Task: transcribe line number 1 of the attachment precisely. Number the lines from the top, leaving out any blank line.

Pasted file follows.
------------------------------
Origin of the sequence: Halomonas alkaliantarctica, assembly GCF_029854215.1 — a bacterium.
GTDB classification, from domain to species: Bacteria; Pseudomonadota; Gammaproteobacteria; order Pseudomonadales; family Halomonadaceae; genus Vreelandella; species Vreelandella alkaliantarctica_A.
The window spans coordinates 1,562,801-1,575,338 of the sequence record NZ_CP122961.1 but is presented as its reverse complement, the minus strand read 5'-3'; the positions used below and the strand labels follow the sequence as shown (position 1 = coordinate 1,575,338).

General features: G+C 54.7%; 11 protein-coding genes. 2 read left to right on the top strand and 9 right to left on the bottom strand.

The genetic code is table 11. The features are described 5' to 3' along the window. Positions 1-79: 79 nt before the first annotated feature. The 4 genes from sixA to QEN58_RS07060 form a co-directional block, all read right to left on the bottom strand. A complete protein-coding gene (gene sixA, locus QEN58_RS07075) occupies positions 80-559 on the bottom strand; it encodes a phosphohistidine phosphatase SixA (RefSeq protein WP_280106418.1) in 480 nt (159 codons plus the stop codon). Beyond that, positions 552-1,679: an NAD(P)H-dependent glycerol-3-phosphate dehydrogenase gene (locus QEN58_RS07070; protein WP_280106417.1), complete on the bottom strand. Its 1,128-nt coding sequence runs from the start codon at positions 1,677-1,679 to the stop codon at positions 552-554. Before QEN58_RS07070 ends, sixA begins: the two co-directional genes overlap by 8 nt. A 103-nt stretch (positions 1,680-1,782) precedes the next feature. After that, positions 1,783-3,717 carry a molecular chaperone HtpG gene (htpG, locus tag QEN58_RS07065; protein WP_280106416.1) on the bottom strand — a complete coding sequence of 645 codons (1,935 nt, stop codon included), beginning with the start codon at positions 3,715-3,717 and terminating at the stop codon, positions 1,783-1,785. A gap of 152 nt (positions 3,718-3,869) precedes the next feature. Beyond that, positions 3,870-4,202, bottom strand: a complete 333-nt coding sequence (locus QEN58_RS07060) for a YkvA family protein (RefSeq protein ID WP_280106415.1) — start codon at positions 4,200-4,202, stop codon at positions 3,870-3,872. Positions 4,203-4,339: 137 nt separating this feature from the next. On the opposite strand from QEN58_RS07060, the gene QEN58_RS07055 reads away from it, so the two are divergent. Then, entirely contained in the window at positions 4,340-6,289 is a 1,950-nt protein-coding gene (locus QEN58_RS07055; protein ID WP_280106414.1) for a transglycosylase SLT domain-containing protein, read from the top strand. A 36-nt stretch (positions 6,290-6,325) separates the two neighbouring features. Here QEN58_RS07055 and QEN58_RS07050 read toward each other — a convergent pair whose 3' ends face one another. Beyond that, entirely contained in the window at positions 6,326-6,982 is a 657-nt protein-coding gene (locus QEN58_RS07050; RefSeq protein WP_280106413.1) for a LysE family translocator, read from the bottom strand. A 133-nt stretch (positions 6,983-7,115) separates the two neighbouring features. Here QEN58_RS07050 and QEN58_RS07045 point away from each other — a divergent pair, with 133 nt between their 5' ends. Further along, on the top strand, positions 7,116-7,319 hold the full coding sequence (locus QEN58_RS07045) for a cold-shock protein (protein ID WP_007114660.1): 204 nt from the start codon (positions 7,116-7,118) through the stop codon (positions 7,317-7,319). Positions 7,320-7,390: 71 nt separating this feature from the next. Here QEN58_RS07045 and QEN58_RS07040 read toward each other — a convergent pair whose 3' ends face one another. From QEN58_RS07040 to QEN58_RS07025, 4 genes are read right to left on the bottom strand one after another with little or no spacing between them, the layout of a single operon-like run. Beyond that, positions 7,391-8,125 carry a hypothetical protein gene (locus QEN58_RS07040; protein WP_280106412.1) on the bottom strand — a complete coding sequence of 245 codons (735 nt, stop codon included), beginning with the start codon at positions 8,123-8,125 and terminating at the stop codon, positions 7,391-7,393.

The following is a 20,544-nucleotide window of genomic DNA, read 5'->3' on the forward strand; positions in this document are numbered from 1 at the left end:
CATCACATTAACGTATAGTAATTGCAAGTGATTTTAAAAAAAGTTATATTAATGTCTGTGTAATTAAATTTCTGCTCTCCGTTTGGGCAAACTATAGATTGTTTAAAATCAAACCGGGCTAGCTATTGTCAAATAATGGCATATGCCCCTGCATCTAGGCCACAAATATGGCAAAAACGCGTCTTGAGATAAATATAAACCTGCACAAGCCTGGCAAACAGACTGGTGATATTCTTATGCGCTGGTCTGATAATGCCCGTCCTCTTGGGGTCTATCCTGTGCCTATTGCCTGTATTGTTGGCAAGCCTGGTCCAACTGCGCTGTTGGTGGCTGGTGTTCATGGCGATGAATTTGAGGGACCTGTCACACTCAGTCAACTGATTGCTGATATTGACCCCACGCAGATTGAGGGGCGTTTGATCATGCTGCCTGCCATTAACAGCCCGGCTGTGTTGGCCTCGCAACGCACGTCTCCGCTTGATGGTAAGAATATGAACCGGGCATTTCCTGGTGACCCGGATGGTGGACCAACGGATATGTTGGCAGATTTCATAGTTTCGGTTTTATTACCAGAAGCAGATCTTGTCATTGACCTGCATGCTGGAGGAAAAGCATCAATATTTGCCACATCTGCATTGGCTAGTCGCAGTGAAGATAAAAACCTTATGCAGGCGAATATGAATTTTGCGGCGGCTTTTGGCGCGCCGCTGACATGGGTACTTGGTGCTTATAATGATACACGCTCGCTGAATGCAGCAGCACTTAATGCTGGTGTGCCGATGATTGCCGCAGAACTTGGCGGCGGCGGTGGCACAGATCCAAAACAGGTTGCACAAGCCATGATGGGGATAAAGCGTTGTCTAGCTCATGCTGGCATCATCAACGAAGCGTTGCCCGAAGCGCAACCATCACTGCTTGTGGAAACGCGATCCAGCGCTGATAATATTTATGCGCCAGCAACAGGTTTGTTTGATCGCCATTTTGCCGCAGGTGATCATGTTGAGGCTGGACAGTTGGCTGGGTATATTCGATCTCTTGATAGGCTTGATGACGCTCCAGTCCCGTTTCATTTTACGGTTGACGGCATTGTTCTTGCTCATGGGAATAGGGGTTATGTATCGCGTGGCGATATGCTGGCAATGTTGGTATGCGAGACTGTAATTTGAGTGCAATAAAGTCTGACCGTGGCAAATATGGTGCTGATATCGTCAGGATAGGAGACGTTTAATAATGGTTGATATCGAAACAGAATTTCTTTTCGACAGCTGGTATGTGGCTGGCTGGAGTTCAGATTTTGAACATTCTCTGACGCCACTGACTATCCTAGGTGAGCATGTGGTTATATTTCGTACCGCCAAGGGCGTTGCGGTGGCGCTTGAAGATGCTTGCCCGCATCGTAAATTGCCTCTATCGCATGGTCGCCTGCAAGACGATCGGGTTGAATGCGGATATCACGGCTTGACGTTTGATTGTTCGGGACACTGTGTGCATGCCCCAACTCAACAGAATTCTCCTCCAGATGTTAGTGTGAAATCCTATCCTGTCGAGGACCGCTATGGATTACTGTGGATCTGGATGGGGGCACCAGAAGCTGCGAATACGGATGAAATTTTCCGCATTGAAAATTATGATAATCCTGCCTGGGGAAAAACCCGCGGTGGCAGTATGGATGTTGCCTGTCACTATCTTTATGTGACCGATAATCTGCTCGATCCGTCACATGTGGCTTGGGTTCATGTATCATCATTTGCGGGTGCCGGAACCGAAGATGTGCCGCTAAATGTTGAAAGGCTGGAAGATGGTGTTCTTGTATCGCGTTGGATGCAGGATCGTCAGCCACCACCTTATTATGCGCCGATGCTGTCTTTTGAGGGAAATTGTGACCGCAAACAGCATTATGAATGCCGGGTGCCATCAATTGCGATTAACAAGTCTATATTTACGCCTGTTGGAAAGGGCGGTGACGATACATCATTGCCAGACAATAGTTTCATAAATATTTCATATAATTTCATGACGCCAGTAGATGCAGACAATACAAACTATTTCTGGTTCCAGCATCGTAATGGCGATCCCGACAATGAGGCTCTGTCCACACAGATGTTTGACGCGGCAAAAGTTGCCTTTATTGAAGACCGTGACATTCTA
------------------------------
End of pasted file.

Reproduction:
Origin of the sequence: Halomonas alkaliantarctica, assembly GCF_029854215.1 — a bacterium.